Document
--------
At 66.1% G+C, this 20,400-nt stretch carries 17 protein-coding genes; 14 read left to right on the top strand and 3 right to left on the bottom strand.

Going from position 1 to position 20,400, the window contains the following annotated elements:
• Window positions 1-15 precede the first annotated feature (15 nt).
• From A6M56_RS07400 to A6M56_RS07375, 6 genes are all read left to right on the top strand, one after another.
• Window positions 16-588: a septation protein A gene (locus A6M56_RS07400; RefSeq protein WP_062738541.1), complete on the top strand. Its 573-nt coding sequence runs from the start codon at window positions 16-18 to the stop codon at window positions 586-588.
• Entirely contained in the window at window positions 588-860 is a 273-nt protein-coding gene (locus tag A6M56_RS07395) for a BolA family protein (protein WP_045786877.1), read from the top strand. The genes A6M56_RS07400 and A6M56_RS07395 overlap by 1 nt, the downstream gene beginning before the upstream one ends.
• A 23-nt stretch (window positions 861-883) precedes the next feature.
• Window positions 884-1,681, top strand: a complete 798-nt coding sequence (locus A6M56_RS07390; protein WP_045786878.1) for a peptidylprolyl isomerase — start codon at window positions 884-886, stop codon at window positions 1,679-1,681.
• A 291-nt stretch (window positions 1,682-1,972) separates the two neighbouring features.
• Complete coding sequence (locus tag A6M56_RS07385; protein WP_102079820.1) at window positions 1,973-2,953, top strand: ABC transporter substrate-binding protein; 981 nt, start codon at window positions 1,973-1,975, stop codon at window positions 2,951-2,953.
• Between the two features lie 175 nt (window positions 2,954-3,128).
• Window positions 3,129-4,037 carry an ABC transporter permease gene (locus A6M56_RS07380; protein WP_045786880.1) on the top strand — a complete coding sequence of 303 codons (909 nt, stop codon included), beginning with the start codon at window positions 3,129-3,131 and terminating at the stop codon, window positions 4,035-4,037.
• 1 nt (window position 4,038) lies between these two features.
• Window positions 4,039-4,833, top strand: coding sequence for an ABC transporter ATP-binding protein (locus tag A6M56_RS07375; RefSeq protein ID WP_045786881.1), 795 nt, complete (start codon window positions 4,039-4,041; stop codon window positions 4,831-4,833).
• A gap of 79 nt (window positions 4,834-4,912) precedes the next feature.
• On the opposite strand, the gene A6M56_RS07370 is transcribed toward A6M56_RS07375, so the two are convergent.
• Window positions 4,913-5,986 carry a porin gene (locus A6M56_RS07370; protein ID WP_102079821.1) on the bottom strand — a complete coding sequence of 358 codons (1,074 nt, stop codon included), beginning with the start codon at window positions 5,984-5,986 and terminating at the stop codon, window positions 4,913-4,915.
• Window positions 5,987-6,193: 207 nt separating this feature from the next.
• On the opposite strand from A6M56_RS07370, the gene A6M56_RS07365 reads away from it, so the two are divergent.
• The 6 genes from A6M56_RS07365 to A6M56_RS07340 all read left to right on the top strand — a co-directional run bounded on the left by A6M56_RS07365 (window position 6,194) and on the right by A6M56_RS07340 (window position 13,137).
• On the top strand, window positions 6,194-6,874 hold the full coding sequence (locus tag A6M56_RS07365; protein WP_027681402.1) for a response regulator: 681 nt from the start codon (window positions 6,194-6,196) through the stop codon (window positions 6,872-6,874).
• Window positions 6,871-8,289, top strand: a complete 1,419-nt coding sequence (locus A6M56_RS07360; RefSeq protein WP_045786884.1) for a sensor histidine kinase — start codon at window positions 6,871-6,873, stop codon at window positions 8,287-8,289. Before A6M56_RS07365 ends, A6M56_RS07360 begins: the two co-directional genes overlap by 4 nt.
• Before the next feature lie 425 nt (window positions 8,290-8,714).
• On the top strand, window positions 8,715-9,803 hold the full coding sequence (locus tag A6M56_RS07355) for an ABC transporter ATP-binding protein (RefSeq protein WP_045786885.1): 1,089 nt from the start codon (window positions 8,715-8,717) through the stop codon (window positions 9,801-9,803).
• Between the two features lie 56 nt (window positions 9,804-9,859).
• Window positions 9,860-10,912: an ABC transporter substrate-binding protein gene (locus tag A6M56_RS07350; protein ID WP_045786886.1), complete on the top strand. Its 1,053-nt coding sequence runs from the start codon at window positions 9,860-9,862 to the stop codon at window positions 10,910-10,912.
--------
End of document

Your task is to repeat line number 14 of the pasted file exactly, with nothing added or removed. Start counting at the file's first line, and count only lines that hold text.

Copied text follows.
• Window positions 4,039-4,833, top strand: coding sequence for an ABC transporter ATP-binding protein (locus tag A6M56_RS07375; RefSeq protein ID WP_045786881.1), 795 nt, complete (start codon window positions 4,039-4,041; stop codon window positions 4,831-4,833).